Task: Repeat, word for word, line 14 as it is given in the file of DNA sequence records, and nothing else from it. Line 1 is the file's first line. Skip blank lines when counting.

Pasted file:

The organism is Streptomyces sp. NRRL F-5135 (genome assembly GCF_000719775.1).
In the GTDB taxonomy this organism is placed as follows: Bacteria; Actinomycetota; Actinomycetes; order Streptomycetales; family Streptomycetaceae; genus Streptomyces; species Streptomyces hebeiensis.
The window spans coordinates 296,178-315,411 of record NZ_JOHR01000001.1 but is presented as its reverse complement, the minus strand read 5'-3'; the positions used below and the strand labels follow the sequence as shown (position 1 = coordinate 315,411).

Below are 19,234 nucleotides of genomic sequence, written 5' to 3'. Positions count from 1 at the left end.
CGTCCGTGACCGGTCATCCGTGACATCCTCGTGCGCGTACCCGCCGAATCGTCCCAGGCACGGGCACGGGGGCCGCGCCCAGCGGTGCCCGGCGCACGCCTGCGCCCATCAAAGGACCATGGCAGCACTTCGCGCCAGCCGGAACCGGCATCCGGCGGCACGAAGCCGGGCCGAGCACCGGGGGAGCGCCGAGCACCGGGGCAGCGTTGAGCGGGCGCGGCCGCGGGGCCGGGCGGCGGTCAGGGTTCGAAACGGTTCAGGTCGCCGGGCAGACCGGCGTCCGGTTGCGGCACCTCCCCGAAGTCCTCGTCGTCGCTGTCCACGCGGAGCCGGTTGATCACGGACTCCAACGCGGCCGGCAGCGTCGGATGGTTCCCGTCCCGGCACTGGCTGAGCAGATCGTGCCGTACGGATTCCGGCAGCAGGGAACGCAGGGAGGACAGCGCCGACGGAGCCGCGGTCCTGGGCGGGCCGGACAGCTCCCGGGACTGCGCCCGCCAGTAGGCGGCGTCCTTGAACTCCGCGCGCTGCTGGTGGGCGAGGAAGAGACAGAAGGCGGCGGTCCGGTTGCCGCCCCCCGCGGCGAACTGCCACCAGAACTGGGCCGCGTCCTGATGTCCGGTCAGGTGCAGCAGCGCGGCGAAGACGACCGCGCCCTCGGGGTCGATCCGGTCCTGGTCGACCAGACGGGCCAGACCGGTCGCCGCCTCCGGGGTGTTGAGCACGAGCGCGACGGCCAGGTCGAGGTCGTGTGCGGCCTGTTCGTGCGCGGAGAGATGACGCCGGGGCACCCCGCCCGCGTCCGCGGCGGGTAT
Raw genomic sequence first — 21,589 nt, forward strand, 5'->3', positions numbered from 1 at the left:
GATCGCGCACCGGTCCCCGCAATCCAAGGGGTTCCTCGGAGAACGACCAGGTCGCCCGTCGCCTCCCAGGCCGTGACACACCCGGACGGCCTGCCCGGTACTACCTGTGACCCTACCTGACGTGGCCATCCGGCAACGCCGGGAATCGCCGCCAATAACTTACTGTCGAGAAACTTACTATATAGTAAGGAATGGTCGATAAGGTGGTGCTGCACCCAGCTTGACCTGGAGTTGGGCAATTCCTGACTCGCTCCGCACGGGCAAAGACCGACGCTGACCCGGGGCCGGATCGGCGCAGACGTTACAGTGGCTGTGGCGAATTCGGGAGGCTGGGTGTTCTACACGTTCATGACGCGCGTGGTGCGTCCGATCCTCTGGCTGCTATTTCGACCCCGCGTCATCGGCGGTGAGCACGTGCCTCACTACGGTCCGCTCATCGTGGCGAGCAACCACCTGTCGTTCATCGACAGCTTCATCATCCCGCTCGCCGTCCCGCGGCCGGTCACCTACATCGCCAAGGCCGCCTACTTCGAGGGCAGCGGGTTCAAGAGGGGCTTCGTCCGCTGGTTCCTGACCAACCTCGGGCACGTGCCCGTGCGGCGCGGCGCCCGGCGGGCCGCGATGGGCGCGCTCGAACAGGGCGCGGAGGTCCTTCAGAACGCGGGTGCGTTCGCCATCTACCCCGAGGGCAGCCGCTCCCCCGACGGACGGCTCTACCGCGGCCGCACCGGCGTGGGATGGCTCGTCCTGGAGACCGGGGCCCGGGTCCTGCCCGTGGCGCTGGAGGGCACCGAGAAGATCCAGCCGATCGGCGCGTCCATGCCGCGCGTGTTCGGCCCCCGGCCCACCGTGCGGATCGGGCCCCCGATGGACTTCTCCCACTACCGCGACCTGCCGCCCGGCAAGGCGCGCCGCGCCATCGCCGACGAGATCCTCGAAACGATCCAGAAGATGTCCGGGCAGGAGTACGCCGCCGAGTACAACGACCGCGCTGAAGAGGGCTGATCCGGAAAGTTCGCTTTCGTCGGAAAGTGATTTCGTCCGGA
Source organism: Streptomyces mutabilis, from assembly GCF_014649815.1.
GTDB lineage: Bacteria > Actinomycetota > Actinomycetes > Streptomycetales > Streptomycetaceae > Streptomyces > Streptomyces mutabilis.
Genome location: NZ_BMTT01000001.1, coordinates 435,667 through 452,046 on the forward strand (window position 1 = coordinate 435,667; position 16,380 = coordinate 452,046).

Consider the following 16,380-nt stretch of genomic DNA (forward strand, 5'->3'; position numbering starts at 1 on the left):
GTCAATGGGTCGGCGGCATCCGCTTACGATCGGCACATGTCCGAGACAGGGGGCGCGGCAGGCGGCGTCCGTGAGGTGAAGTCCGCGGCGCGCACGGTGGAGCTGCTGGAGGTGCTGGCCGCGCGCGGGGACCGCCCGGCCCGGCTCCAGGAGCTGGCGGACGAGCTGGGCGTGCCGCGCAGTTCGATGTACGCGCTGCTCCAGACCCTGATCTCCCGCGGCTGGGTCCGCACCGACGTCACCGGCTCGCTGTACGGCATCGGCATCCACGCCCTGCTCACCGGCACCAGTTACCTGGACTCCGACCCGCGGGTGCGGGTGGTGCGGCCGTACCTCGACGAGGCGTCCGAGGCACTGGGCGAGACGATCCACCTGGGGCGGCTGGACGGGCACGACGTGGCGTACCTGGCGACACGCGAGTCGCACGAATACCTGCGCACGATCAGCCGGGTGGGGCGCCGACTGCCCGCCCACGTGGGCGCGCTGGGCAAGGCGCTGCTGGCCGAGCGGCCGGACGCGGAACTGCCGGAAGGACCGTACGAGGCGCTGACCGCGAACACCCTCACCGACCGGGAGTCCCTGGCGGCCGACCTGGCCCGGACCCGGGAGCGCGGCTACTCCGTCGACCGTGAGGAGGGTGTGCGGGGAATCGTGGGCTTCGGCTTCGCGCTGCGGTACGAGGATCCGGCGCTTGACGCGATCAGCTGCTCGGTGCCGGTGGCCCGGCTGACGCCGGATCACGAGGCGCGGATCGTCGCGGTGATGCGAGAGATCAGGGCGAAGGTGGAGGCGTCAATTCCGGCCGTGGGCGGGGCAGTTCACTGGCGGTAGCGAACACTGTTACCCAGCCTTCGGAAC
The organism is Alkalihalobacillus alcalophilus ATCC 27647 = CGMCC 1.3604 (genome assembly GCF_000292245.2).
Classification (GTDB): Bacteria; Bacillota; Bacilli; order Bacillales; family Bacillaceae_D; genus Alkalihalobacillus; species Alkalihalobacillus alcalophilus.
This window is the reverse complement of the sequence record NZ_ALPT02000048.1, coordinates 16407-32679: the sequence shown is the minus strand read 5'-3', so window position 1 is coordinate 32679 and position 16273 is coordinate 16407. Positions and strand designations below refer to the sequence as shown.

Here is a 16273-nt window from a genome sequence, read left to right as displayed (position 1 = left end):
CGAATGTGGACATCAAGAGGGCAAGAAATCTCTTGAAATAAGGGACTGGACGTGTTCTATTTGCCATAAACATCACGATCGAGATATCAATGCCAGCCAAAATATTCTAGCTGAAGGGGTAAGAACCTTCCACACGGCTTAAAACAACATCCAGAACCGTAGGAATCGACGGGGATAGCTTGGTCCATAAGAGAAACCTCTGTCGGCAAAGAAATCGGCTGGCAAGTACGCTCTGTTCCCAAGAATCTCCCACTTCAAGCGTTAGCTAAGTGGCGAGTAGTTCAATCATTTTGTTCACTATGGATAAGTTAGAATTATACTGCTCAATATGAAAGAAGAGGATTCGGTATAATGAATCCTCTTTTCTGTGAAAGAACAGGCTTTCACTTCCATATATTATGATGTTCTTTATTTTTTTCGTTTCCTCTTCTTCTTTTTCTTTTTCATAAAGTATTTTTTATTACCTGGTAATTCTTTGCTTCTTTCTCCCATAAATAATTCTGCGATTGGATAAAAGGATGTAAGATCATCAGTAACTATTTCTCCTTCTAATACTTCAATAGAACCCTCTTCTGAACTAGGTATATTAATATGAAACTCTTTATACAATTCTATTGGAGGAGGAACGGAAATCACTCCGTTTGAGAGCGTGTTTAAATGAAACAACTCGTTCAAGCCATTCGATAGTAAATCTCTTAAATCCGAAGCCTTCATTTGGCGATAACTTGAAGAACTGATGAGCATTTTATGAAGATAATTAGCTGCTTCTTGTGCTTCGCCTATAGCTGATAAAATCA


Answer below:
Classification (GTDB): Bacteria; Bacillota; Bacilli; order Bacillales; family Bacillaceae_D; genus Alkalihalobacillus; species Alkalihalobacillus alcalophilus.